The Lack of Conversation in a Family of Unions

With no public resolution to the rift between the General Conference and the unions that have ordained women, the upcoming October Annual Council session for the General Conference Executive Committee seems likely to repeat the contentious discussion of last year about church authority. Certainly, the topic will be on the agenda, given that the action taken last year was to spend a year looking for resolution of the issue with the promise of a return to the topic this fall.

The first indication of how the General Conference will address the topic appeared in the August issue of Executive Committee Newsletter, the publication from the GC president’s office intended to inform members of this key committee that is tasked with acting for the General Conference in between the five year General Conference Sessions. In the lead article for the issue, David Trim who is the director of the General Conference Archives, Statistics and Research, writes, “When the General Conference makes a decision, it is not something unions can depart from (though some church members or church leaders sometimes disagree with those decisions), because the General Conference, in a real sense, is not distinct from the unions. The decisions of GC Sessions, or, in constitutionally delegated areas, of the GC Executive Committee, are not the expression of something other than the unions; they are the collective voice of its members, all of whom have contributed to the decisions.”

If there can be no separation between the unions and the General Conference, because the General Conference is really a collection of unions, does that mean that the General Conference is ready to accept the union’s position? Or, will it continue to insist that the unions bow to the General Conference? Does this really mean that there can be no disagreement with a vote of the General Conference, even if people vote their conscience?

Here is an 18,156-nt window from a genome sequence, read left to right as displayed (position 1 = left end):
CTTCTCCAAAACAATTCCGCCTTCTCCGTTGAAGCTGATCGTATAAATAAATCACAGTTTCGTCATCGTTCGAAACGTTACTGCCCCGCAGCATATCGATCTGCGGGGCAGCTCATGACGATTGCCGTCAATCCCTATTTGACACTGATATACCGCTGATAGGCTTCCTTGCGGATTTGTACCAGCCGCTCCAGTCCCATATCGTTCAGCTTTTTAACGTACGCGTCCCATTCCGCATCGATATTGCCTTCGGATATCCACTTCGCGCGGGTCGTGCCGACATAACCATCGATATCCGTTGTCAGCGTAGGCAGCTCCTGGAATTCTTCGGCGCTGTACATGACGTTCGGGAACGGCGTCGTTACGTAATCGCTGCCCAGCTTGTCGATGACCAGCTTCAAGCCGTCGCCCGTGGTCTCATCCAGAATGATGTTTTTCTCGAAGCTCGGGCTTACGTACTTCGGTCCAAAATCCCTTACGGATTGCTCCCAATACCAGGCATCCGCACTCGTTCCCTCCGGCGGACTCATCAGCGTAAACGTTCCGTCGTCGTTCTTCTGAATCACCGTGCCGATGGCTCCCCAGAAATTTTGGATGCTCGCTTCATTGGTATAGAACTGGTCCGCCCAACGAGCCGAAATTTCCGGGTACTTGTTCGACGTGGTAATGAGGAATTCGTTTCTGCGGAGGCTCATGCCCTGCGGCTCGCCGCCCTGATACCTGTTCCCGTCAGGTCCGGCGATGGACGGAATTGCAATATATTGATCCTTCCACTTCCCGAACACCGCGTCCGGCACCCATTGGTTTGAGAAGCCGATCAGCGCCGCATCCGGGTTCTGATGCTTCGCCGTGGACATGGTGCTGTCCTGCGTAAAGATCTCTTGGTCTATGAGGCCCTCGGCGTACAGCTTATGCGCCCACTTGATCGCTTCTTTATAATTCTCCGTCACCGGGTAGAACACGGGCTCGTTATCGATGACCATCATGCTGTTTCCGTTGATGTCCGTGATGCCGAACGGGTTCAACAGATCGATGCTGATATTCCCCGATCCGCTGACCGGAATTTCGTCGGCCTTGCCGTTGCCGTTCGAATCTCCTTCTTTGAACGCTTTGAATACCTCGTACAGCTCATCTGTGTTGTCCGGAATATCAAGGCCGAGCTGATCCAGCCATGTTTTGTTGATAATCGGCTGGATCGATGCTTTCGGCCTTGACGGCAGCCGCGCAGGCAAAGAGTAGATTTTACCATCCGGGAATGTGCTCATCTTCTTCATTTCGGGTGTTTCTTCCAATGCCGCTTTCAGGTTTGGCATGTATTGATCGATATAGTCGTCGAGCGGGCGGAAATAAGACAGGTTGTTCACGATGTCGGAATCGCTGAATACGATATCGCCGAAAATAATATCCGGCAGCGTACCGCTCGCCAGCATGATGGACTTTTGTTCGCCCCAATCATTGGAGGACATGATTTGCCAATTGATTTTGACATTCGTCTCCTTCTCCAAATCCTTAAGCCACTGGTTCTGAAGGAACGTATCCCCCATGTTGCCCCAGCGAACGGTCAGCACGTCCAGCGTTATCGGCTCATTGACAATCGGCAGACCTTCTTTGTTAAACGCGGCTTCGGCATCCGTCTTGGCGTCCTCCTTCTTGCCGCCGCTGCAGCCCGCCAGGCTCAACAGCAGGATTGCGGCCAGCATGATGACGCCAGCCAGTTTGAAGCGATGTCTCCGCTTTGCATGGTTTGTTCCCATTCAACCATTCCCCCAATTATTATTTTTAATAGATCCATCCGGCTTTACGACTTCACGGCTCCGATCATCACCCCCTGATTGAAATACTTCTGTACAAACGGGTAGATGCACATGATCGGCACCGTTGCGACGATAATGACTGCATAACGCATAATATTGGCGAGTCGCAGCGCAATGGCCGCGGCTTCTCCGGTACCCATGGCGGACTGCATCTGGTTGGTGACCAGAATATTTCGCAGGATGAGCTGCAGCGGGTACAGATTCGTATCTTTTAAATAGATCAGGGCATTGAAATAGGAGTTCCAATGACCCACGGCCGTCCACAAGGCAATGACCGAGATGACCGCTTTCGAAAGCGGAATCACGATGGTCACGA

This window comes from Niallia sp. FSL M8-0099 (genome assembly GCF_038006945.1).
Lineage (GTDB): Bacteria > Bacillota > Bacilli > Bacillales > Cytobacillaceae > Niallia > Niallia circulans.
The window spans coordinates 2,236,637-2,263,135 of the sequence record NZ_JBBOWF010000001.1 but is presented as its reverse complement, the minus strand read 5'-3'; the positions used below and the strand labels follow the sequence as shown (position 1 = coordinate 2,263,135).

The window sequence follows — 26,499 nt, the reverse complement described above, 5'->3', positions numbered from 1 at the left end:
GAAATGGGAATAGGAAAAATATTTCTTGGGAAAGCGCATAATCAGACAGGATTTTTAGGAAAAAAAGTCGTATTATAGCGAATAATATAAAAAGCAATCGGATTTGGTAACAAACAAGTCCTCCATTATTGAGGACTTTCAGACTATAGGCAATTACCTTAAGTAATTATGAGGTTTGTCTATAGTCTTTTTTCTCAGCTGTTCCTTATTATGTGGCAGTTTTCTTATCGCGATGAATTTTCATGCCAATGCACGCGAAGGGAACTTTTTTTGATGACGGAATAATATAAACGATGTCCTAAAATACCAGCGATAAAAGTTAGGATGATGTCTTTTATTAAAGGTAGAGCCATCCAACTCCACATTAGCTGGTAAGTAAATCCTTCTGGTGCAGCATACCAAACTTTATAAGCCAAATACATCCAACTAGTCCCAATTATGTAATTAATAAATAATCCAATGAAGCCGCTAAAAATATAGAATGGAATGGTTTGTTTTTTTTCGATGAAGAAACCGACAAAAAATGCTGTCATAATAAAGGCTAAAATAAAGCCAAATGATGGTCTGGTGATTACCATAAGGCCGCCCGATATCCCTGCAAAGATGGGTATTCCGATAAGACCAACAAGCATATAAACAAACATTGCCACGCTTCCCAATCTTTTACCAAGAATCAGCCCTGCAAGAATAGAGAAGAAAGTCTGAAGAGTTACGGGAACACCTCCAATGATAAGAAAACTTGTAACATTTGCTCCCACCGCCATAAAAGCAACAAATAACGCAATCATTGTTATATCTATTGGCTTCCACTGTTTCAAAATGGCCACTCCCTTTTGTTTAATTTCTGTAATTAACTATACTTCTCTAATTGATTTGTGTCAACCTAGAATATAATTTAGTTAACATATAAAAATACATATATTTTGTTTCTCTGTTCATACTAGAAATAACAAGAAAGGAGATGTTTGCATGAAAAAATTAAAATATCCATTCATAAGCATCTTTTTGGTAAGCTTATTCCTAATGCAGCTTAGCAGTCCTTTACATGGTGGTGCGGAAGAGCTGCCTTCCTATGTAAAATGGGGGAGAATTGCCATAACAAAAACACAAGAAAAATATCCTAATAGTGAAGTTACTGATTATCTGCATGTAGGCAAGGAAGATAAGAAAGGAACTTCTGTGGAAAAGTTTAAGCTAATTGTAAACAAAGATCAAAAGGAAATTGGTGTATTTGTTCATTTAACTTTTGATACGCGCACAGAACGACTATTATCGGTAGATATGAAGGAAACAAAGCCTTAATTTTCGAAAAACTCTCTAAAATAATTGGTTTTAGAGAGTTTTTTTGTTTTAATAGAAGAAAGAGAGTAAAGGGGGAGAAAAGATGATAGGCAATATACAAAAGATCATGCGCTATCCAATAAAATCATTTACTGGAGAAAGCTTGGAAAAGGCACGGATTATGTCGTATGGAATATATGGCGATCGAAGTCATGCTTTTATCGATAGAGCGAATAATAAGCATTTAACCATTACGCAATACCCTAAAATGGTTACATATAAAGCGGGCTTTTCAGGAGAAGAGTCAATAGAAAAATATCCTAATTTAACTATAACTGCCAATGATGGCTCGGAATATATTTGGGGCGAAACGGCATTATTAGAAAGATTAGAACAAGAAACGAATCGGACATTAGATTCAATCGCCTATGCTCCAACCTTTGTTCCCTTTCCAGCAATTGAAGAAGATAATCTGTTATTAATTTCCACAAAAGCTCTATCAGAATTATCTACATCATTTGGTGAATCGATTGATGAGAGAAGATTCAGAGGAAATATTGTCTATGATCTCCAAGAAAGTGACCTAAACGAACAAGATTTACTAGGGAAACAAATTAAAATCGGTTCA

GC General Vice President Thomas L. Lemon echoes the archivist in the introduction to the Executive Committee Newsletter issue. He tells the committee member readers, “As both leaders and members of the Executive Committee, your role of making sure we essentially see the big picture and care for the entire family of unions across our globe is vital to mission progress.”

Neither of these authors address the specific issue that is the background for their comments, the elephant in the room of whole union constituencies (not just a few members or leaders) voting for equality in ministry and believing that GC policy places the decision of ordination in their hands at the union level and not in the GC’s. Also absent from this newsletter is any report from the committee tasked last fall with meeting with unions to attempt to resolve the standoff.

Rather than being a union of unions, the General Conference is structured to be a collection of Divisions. It is the Divisions that have the greatest say in what makes it onto the agenda for the Executive Committee and what gets voted. The Committee with arguably the most power at the General Conference and from which this discussion on church authority emanated is the General Conference and Division Officers Committee. Most agenda items are cleared through that committee before being brought to the floor of the larger Executive Committee which includes among its 347 members the 135 union conference presidents. The union conference presidents, however, do not have the numerical power on their own to overrule what comes down from the General Conference and the Divisions. But the Divisions have early veto power over what will be taken to the Executive Committee.

It is the absence of any meaningful dialogue between the General Conference and the unions that led ten unions from four divisions to stage the Unity Conference in London earlier this year. The organizers specifically stated that it was the lack of conversation at Annual Council on issues of importance that led them to create the Unity Conference. For its part, the General Conference actively discouraged people from attending the session and did not send anyone to listen to the conversation.

There was a time, not so long ago, when actions voted by the General Conference were subsequently presented to the local conference and union constituency sessions for ratification before being implemented, underscoring the point that the local church should be understood to be the foci of where power begins in the church.

Absent, so far, from consideration by the General Conference Executive Committee in its consideration of church authority is what role finances play in church structure. With diplomatic conversations not making headway between the unions and the General Conference, perhaps that is where the issue will go next.

Bonnie Dwyer is editor of Spectrum.

Image Credit: Screen capture of Executive Committee Newsletter